Change Is Inevitable - 2020

We all know how everything changed in March of 2020. What followed for me through the remainder of 2020, was a great deal of personal, community, and professional changes.


Am not going to blog details publicly, but 2020 brought about many lows but some very wonderful highs too. And at the end of 2020, I moved to Boston to start a new chapter of my life there.


In the course of my career, I'd been a part of SEVEN acquisitions and/or mergers. I dodged two more, as those were coincidentally announced after I had given notice but before I'd left the respective company. The craziest one was when Lehman Brothers shuttered. My company was a wholy-owned subsidiary of Lehman Brothers. I distinctly remember our CEO calling an all-hands Monday morning, telling us straight up that we had two weeks of money to pay everyone, and that he'd be spending every waking minute trying to find us a new home. He was successful and we had new ownership four days later. Another job of mine seemed like a fantastic home for me. That company was a small start-up that had just been acquired. I was the first hire under the new parent company. Unfortunately, conflicts arose with another key employee and the environment became toxic, so I left after seven months. That worked out for the best because the next year, the parent company terminated almost everyone who had been acquired! In October 2019, SentryOne was acquired, making it acquisition number eight for my career journey. It's frankly annoying how I frequently find myself at companies that get acquired! In some acquisitions, nothing really changed except the company name, e-mail addresses, and HR stuff. But other cases, well, a hell of lot changes. And not all change is for the better either.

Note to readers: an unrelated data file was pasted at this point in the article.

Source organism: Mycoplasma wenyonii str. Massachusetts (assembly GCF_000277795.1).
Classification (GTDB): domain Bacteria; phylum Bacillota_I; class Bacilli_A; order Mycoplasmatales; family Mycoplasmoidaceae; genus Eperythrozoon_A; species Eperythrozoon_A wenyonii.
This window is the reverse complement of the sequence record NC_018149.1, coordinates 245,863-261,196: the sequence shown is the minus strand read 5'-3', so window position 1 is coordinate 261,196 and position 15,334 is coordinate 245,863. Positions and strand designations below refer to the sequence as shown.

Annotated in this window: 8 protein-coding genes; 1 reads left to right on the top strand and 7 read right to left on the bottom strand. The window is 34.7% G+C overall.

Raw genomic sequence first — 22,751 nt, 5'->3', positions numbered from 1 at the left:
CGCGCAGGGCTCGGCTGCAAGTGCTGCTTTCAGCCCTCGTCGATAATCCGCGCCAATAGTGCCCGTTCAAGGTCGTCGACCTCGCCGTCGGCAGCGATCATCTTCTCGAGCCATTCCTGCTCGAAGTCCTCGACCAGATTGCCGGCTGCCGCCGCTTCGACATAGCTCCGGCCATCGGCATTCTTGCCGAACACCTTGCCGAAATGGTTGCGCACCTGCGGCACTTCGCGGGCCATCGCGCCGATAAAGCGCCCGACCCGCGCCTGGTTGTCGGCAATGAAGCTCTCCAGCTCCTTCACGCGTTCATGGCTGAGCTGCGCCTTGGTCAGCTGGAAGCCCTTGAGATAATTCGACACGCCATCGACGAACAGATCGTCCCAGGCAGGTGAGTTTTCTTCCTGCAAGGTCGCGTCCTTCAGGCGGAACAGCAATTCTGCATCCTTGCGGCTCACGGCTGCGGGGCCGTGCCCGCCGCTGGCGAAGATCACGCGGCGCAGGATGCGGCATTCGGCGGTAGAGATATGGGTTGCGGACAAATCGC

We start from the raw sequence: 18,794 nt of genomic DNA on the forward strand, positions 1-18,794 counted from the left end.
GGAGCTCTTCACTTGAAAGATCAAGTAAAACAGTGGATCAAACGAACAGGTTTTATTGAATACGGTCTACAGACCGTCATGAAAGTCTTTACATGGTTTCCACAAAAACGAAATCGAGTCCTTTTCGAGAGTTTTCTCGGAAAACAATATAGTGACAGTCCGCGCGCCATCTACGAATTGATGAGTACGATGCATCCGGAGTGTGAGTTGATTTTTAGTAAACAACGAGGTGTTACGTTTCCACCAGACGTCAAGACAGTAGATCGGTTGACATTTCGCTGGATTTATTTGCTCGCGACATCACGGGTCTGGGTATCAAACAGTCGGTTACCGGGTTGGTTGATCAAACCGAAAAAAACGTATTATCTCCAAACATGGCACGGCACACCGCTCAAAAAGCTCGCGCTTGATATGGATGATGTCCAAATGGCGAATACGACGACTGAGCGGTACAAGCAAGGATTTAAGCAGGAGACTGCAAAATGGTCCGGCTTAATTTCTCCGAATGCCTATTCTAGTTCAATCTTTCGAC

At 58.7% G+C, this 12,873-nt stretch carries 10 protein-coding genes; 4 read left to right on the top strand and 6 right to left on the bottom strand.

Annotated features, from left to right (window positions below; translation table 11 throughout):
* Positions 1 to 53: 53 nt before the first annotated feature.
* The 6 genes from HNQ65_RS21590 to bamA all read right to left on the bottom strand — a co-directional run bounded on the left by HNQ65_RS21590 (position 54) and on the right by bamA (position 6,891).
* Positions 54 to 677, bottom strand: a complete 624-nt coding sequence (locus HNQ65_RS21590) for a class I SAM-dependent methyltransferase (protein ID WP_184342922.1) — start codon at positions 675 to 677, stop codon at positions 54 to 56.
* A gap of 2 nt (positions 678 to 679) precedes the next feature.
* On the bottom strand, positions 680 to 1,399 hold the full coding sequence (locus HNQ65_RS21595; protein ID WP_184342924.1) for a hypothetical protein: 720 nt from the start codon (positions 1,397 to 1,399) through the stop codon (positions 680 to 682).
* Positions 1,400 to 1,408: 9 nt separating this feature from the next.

As a speaker, I continued to be extremely active as we shifted fully online. I wound up presenting MORE in 2020 after March, than in all of 2019, thanks to everything being virtual. As a user group leader, I embraced the virtual path and started hosting meetings twice a month. But when the end of the year rolled around, I came to a powerful realization - I was BURNED OUT HARD.

Fighting Burnout - 2021